Let's say this right up front: "Rocket Ship Galileo" is not Heinlein's best novel. But it just might be his most influential work, and given that the competition ranges from "Stranger in a Strange Land" to his early groundbreaking science fiction before WWII, that's saying a great deal. After his return from civilian service for the Navy, Heinlein wanted to break out of the pulps he'd written for before the war. He didn't want to stay trapped; he wanted to write for the slicks, for girls, for boys, for the movies, for nearly every market that he could break into. "Rocket Ship Galileo" is not his first novel -- he'd written several novel-length works for the pulps. But it is his first work specifically written for young boys, and the first of the dozen or so juvenile classics to follow. Heinlein's greatest literary hero, Mark Twain, had written for boys; the market seemed open to him, and the money looked good. Heinlein always loved teaching young people, and this novel would prove his greatest triumph in that regard. Yes, the storyline is somewhat hard to believe: three high-school age boys get taken to the moon. But that was right in the tradition of the Tom Swift novels that had sold so well to young boys. Yes, the ending is corny to us now, with Nazis on the moon: but in 1947, the Nazis has just been defeated, and they had been the world's greatest rocket scientists: it seemed perfectly plausible in 1947. The novel hasn't dated well in some respects; the dialogue is a bit cheesy, and the characters are a little hard to tell apart.Read more ›
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6 of 7 people found the following review helpful By A Customer on March 1, 2003
Format: Mass Market Paperback
Heinlein's first "juvenile" novel was written skillfully and is highly entertaining. The tale of a scientist enlisting the aid of 3 boys of a rocket club to build a nuclear powered moon-rocket was scientifically accurate for the time, and inspired future NASA engineers, though the first moon-flight turned out differently. However, Heinlein's realistic characters are easy to identify with, making the story believable even to a modern-day reader.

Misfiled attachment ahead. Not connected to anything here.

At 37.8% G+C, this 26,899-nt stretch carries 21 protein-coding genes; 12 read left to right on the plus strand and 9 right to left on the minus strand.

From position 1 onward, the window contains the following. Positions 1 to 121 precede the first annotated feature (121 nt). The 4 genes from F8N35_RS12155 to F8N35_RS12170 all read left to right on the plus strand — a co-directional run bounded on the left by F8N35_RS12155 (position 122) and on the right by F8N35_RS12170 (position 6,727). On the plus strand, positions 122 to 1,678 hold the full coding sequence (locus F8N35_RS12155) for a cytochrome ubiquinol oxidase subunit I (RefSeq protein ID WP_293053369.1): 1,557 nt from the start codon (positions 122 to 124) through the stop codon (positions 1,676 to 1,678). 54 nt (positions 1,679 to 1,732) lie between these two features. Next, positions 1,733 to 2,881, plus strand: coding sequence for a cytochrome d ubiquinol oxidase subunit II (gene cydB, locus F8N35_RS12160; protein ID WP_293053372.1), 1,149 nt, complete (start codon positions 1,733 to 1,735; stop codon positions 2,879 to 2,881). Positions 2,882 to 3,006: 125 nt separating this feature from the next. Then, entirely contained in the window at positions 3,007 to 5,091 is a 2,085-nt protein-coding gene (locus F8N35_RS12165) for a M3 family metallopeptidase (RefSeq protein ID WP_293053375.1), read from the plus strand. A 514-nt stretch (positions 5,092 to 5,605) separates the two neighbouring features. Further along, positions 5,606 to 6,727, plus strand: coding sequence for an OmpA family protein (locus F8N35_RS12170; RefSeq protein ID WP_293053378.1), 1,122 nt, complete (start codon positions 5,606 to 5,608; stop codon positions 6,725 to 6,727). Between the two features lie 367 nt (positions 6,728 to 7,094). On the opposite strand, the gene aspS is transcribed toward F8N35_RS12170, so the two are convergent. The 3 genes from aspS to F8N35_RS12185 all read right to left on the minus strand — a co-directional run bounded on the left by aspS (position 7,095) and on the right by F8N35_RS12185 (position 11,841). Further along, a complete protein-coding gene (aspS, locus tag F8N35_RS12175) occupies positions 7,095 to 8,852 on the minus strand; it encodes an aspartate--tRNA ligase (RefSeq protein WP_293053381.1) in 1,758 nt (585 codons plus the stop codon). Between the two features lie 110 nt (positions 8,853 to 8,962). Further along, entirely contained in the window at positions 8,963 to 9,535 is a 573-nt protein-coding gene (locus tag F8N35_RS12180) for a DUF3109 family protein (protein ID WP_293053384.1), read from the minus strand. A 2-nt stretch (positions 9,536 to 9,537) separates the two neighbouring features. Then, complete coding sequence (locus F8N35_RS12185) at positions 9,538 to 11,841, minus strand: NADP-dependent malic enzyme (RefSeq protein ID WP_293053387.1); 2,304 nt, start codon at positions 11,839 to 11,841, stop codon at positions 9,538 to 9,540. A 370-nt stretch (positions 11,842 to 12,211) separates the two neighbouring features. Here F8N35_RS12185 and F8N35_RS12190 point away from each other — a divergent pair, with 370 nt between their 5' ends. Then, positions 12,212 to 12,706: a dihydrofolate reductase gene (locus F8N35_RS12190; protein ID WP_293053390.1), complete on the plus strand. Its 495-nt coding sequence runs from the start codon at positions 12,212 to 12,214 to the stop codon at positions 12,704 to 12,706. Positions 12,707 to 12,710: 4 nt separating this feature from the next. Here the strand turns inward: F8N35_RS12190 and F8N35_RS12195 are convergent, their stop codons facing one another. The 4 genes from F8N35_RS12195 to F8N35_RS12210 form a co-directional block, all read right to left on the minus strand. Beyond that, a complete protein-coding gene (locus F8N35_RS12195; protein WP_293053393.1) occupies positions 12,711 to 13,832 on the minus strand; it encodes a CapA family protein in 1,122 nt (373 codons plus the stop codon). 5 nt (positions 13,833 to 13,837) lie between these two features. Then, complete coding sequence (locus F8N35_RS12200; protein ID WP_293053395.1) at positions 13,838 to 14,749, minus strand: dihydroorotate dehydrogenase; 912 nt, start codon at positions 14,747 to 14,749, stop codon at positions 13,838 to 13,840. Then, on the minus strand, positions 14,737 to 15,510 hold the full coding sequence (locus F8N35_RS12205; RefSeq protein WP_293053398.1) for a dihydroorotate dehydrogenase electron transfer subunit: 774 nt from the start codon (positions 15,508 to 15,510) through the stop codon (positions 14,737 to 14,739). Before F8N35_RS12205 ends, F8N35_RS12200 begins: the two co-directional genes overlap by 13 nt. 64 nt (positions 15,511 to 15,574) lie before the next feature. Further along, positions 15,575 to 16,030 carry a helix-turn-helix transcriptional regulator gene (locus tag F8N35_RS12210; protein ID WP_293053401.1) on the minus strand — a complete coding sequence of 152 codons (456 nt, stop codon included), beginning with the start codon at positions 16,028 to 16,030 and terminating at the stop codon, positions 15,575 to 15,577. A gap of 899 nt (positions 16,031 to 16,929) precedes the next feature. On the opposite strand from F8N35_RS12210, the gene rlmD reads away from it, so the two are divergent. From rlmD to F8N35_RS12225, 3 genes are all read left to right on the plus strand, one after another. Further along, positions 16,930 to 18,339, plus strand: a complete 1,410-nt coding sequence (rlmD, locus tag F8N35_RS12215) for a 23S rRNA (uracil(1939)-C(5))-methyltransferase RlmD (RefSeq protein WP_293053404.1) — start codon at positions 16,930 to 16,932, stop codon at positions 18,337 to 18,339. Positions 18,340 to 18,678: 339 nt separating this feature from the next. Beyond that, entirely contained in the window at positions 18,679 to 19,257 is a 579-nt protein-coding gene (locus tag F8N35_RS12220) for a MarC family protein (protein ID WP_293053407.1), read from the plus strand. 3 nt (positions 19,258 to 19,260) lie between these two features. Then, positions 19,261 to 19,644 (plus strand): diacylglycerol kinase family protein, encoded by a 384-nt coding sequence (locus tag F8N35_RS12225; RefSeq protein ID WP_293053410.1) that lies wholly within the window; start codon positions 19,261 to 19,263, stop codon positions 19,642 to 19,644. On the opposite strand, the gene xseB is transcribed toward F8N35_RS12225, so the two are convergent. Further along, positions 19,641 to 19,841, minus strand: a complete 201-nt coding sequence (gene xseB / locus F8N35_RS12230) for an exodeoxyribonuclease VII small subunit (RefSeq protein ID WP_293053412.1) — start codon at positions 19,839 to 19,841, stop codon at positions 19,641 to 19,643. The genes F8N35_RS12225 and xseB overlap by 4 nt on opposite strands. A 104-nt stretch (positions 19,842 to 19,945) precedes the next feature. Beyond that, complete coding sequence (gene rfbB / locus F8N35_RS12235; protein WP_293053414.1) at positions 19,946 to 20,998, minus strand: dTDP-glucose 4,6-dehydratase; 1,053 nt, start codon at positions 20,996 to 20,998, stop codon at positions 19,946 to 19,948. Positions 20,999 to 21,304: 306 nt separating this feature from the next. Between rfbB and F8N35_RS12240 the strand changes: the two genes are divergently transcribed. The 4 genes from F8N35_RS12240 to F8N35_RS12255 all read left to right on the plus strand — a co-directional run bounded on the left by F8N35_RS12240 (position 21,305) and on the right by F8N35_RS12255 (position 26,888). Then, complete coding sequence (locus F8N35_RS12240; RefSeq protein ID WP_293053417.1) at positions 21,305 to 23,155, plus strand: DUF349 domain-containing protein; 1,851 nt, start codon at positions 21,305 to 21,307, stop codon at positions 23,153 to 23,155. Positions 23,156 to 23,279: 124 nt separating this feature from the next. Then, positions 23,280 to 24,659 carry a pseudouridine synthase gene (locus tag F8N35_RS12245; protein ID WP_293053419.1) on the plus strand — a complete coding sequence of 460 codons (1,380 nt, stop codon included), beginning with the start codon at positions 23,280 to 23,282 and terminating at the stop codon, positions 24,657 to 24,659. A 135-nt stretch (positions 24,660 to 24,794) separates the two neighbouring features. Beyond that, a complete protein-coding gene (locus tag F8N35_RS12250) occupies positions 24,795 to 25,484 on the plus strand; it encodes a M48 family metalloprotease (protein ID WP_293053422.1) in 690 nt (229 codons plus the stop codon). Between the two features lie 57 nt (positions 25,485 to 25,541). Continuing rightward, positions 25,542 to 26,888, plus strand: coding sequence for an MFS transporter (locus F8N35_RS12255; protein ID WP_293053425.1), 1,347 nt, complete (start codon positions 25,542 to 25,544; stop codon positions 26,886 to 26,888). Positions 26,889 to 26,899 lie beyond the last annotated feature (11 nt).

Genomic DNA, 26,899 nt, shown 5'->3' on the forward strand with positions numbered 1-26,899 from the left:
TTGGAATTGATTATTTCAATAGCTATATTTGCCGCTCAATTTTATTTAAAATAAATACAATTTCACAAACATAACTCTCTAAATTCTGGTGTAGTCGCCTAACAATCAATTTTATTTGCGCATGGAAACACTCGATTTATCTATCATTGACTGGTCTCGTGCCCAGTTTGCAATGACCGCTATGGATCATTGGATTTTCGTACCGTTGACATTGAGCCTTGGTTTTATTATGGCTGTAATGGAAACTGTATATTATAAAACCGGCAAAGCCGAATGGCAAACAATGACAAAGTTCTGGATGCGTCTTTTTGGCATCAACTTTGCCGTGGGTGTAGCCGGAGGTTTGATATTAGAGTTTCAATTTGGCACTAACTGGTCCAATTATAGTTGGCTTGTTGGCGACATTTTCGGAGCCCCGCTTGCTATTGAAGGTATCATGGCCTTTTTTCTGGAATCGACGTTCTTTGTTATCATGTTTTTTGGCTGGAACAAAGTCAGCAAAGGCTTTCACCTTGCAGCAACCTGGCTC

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12 of 17 people found the following review helpful By Arthur W. Jordin on May 24, 2003
Format: Library Binding
Rocket Ship Galileo (1947) is the first novel in the author's juvenile series, depicting the initial flight to the Moon. Published in 1947, the story is now the history of an alternate timeline, in which the atomic weapons used to end World War II were succeeded by a more vigorous development of nuclear power as well as the growth of internationalism into a more powerful form of world government. Rocket ships are used routinely to carry passengers and freight to the ends of the Earth.

In this story, Doctor Donald Morris Cargraves has designed a system of power generation that is too powerful for existing turbines to handle. However, it would make an excellent rocket engine. He takes the idea to his corporate bosses, but they reject the technology as unlikely to have an adequate return on investment. His corporation owns the rights to power generation, but not those to rocket propulsion. Cargraves resigns, with no hard feelings on either side, to work on the idea.

While he is considering his options, Cargraves decides to visit his sister and nephew. However, Art is with his friends, Ross and Morrie, at the Galileo Club test site, trying out a new model rocket, so Cargraves drives out to meet them. The boys are running a test as he approaches and have set the engine to full thrust. All is going well until, suddenly, the engine hesitates and then explodes. After the boys have checked the remains and covered the instruments and test stand, they leave only to find Cargraves face down at the gate. They call an ambulance which takes him to the hospital.

The next day, the boys have gathered all the pieces of the rocket and tidied up the site when Cargraves shows up with a turban bandage on his head.